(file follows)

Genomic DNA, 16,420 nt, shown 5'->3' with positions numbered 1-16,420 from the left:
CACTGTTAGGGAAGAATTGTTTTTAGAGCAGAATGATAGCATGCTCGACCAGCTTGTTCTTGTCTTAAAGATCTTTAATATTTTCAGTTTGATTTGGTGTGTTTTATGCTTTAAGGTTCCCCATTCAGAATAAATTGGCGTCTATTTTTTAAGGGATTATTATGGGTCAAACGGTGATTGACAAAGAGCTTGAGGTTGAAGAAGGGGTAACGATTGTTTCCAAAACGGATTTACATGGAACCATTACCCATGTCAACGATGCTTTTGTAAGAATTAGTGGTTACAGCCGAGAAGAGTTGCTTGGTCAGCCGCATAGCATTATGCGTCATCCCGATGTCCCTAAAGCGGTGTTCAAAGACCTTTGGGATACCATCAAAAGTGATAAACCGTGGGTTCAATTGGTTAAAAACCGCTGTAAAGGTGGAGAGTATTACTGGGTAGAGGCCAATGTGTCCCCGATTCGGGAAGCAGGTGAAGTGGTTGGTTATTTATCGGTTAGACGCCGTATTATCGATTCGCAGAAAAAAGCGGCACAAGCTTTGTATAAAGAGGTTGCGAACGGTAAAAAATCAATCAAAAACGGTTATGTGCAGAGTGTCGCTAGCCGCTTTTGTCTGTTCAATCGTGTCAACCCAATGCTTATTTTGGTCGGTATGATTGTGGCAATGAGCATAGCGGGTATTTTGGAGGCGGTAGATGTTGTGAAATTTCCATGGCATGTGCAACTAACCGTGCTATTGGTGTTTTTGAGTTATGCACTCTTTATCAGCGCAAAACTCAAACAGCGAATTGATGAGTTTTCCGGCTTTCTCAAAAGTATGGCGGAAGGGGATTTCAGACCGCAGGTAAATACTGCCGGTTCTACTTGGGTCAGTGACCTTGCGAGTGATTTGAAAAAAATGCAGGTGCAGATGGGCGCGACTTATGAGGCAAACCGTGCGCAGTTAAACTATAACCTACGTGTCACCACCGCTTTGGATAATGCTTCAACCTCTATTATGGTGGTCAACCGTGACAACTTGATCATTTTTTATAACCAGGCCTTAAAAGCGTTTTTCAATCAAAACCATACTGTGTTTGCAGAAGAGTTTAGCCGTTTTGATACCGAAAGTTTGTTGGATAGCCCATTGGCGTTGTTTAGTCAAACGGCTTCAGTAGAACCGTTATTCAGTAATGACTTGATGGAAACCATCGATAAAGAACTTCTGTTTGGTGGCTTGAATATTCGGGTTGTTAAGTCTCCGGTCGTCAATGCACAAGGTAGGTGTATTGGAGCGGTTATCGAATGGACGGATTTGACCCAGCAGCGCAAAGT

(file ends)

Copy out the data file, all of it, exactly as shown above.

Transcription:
Genomic DNA, 16,420 nt, shown 5'->3' with positions numbered 1-16,420 from the left:
CACTGTTAGGGAAGAATTGTTTTTAGAGCAGAATGATAGCATGCTCGACCAGCTTGTTCTTGTCTTAAAGATCTTTAATATTTTCAGTTTGATTTGGTGTGTTTTATGCTTTAAGGTTCCCCATTCAGAATAAATTGGCGTCTATTTTTTAAGGGATTATTATGGGTCAAACGGTGATTGACAAAGAGCTTGAGGTTGAAGAAGGGGTAACGATTGTTTCCAAAACGGATTTACATGGAACCATTACCCATGTCAACGATGCTTTTGTAAGAATTAGTGGTTACAGCCGAGAAGAGTTGCTTGGTCAGCCGCATAGCATTATGCGTCATCCCGATGTCCCTAAAGCGGTGTTCAAAGACCTTTGGGATACCATCAAAAGTGATAAACCGTGGGTTCAATTGGTTAAAAACCGCTGTAAAGGTGGAGAGTATTACTGGGTAGAGGCCAATGTGTCCCCGATTCGGGAAGCAGGTGAAGTGGTTGGTTATTTATCGGTTAGACGCCGTATTATCGATTCGCAGAAAAAAGCGGCACAAGCTTTGTATAAAGAGGTTGCGAACGGTAAAAAATCAATCAAAAACGGTTATGTGCAGAGTGTCGCTAGCCGCTTTTGTCTGTTCAATCGTGTCAACCCAATGCTTATTTTGGTCGGTATGATTGTGGCAATGAGCATAGCGGGTATTTTGGAGGCGGTAGATGTTGTGAAATTTCCATGGCATGTGCAACTAACCGTGCTATTGGTGTTTTTGAGTTATGCACTCTTTATCAGCGCAAAACTCAAACAGCGAATTGATGAGTTTTCCGGCTTTCTCAAAAGTATGGCGGAAGGGGATTTCAGACCGCAGGTAAATACTGCCGGTTCTACTTGGGTCAGTGACCTTGCGAGTGATTTGAAAAAAATGCAGGTGCAGATGGGCGCGACTTATGAGGCAAACCGTGCGCAGTTAAACTATAACCTACGTGTCACCACCGCTTTGGATAATGCTTCAACCTCTATTATGGTGGTCAACCGTGACAACTTGATCATTTTTTATAACCAGGCCTTAAAAGCGTTTTTCAATCAAAACCATACTGTGTTTGCAGAAGAGTTTAGCCGTTTTGATACCGAAAGTTTGTTGGATAGCCCATTGGCGTTGTTTAGTCAAACGGCTTCAGTAGAACCGTTATTCAGTAATGACTTGATGGAAACCATCGATAAAGAACTTCTGTTTGGTGGCTTGAATATTCGGGTTGTTAAGTCTCCGGTCGTCAATGCACAAGGTAGGTGTATTGGAGCGGTTATCGAATGGACGGATTTGACCCAGCAGCGCAAAGT